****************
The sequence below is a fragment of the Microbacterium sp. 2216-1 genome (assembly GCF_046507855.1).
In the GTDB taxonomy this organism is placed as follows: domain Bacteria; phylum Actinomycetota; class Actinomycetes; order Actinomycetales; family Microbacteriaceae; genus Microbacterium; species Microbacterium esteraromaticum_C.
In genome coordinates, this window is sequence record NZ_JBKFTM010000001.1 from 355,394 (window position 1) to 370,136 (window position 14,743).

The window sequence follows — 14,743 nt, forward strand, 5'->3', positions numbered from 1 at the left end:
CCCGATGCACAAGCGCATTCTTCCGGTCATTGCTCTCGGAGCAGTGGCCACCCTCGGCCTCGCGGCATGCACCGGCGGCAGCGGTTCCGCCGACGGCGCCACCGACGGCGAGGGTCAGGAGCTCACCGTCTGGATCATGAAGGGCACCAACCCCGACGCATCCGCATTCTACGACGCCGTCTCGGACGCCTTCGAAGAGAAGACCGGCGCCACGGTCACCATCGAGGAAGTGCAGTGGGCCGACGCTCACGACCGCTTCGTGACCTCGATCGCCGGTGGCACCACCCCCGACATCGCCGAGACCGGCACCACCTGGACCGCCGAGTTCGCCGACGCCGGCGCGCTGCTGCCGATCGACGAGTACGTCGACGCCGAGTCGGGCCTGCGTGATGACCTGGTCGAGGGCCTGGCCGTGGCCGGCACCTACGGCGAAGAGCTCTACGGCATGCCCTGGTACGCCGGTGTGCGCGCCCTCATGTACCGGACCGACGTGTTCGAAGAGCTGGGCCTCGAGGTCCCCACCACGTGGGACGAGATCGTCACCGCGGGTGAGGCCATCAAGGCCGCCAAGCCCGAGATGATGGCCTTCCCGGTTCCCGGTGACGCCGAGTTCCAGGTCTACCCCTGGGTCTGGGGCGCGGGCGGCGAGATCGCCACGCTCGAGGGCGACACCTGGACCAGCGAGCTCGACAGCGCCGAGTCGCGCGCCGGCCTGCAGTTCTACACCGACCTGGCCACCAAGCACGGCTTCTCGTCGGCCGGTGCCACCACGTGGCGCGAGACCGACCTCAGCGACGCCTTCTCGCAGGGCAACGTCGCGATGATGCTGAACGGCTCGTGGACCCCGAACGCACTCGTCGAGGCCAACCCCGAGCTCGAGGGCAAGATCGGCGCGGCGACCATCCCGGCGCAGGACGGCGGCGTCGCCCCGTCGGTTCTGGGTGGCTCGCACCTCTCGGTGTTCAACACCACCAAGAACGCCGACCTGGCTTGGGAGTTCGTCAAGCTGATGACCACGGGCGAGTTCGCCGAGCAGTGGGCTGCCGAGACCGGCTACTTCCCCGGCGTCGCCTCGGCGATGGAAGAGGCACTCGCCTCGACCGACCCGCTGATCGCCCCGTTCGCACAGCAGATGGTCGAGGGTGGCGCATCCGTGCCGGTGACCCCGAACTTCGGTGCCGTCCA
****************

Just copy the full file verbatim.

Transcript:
The sequence below is a fragment of the Microbacterium sp. 2216-1 genome (assembly GCF_046507855.1).
In the GTDB taxonomy this organism is placed as follows: domain Bacteria; phylum Actinomycetota; class Actinomycetes; order Actinomycetales; family Microbacteriaceae; genus Microbacterium; species Microbacterium esteraromaticum_C.
In genome coordinates, this window is sequence record NZ_JBKFTM010000001.1 from 355,394 (window position 1) to 370,136 (window position 14,743).

The window sequence follows — 14,743 nt, forward strand, 5'->3', positions numbered from 1 at the left end:
CCCGATGCACAAGCGCATTCTTCCGGTCATTGCTCTCGGAGCAGTGGCCACCCTCGGCCTCGCGGCATGCACCGGCGGCAGCGGTTCCGCCGACGGCGCCACCGACGGCGAGGGTCAGGAGCTCACCGTCTGGATCATGAAGGGCACCAACCCCGACGCATCCGCATTCTACGACGCCGTCTCGGACGCCTTCGAAGAGAAGACCGGCGCCACGGTCACCATCGAGGAAGTGCAGTGGGCCGACGCTCACGACCGCTTCGTGACCTCGATCGCCGGTGGCACCACCCCCGACATCGCCGAGACCGGCACCACCTGGACCGCCGAGTTCGCCGACGCCGGCGCGCTGCTGCCGATCGACGAGTACGTCGACGCCGAGTCGGGCCTGCGTGATGACCTGGTCGAGGGCCTGGCCGTGGCCGGCACCTACGGCGAAGAGCTCTACGGCATGCCCTGGTACGCCGGTGTGCGCGCCCTCATGTACCGGACCGACGTGTTCGAAGAGCTGGGCCTCGAGGTCCCCACCACGTGGGACGAGATCGTCACCGCGGGTGAGGCCATCAAGGCCGCCAAGCCCGAGATGATGGCCTTCCCGGTTCCCGGTGACGCCGAGTTCCAGGTCTACCCCTGGGTCTGGGGCGCGGGCGGCGAGATCGCCACGCTCGAGGGCGACACCTGGACCAGCGAGCTCGACAGCGCCGAGTCGCGCGCCGGCCTGCAGTTCTACACCGACCTGGCCACCAAGCACGGCTTCTCGTCGGCCGGTGCCACCACGTGGCGCGAGACCGACCTCAGCGACGCCTTCTCGCAGGGCAACGTCGCGATGATGCTGAACGGCTCGTGGACCCCGAACGCACTCGTCGAGGCCAACCCCGAGCTCGAGGGCAAGATCGGCGCGGCGACCATCCCGGCGCAGGACGGCGGCGTCGCCCCGTCGGTTCTGGGTGGCTCGCACCTCTCGGTGTTCAACACCACCAAGAACGCCGACCTGGCTTGGGAGTTCGTCAAGCTGATGACCACGGGCGAGTTCGCCGAGCAGTGGGCTGCCGAGACCGGCTACTTCCCCGGCGTCGCCTCGGCGATGGAAGAGGCACTCGCCTCGACCGACCCGCTGATCGCCCCGTTCGCACAGCAGATGGTCGAGGGTGGCGCATCCGTGCCGGTGACCCCGAACTTCGGTGCCGTCCA